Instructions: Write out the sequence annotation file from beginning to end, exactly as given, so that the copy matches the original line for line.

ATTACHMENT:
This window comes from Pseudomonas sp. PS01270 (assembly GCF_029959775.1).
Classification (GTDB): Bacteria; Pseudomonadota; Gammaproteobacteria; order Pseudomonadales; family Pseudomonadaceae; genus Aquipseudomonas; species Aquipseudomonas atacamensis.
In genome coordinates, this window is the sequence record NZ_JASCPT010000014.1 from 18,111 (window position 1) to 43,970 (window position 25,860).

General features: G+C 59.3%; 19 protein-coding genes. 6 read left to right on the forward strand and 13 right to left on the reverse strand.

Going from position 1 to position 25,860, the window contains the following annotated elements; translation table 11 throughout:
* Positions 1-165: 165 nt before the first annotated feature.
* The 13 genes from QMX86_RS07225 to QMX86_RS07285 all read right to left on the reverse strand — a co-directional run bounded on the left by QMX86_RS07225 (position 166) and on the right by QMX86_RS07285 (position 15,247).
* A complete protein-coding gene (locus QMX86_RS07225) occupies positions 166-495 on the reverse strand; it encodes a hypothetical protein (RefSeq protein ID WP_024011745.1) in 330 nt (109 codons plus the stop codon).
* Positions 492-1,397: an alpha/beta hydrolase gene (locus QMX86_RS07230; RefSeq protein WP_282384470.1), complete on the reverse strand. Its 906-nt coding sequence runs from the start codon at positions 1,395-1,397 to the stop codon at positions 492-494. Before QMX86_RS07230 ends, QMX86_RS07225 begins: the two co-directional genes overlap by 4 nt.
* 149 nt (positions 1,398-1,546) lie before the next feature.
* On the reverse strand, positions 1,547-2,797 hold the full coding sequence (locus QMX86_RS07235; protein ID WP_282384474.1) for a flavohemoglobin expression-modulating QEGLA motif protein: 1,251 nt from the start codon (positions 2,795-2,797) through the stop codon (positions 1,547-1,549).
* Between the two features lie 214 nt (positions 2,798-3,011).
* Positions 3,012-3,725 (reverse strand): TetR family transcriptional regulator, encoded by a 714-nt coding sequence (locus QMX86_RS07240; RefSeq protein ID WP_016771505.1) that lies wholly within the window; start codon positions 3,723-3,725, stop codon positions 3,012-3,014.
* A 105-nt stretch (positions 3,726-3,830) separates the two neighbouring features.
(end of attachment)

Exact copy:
This window comes from Pseudomonas sp. PS01270 (assembly GCF_029959775.1).
Classification (GTDB): Bacteria; Pseudomonadota; Gammaproteobacteria; order Pseudomonadales; family Pseudomonadaceae; genus Aquipseudomonas; species Aquipseudomonas atacamensis.
In genome coordinates, this window is the sequence record NZ_JASCPT010000014.1 from 18,111 (window position 1) to 43,970 (window position 25,860).

General features: G+C 59.3%; 19 protein-coding genes. 6 read left to right on the forward strand and 13 right to left on the reverse strand.

Going from position 1 to position 25,860, the window contains the following annotated elements; translation table 11 throughout:
* Positions 1-165: 165 nt before the first annotated feature.
* The 13 genes from QMX86_RS07225 to QMX86_RS07285 all read right to left on the reverse strand — a co-directional run bounded on the left by QMX86_RS07225 (position 166) and on the right by QMX86_RS07285 (position 15,247).
* A complete protein-coding gene (locus QMX86_RS07225) occupies positions 166-495 on the reverse strand; it encodes a hypothetical protein (RefSeq protein ID WP_024011745.1) in 330 nt (109 codons plus the stop codon).
* Positions 492-1,397: an alpha/beta hydrolase gene (locus QMX86_RS07230; RefSeq protein WP_282384470.1), complete on the reverse strand. Its 906-nt coding sequence runs from the start codon at positions 1,395-1,397 to the stop codon at positions 492-494. Before QMX86_RS07230 ends, QMX86_RS07225 begins: the two co-directional genes overlap by 4 nt.
* 149 nt (positions 1,398-1,546) lie before the next feature.
* On the reverse strand, positions 1,547-2,797 hold the full coding sequence (locus QMX86_RS07235; protein ID WP_282384474.1) for a flavohemoglobin expression-modulating QEGLA motif protein: 1,251 nt from the start codon (positions 2,795-2,797) through the stop codon (positions 1,547-1,549).
* Between the two features lie 214 nt (positions 2,798-3,011).
* Positions 3,012-3,725 (reverse strand): TetR family transcriptional regulator, encoded by a 714-nt coding sequence (locus QMX86_RS07240; RefSeq protein ID WP_016771505.1) that lies wholly within the window; start codon positions 3,723-3,725, stop codon positions 3,012-3,014.
* A 105-nt stretch (positions 3,726-3,830) separates the two neighbouring features.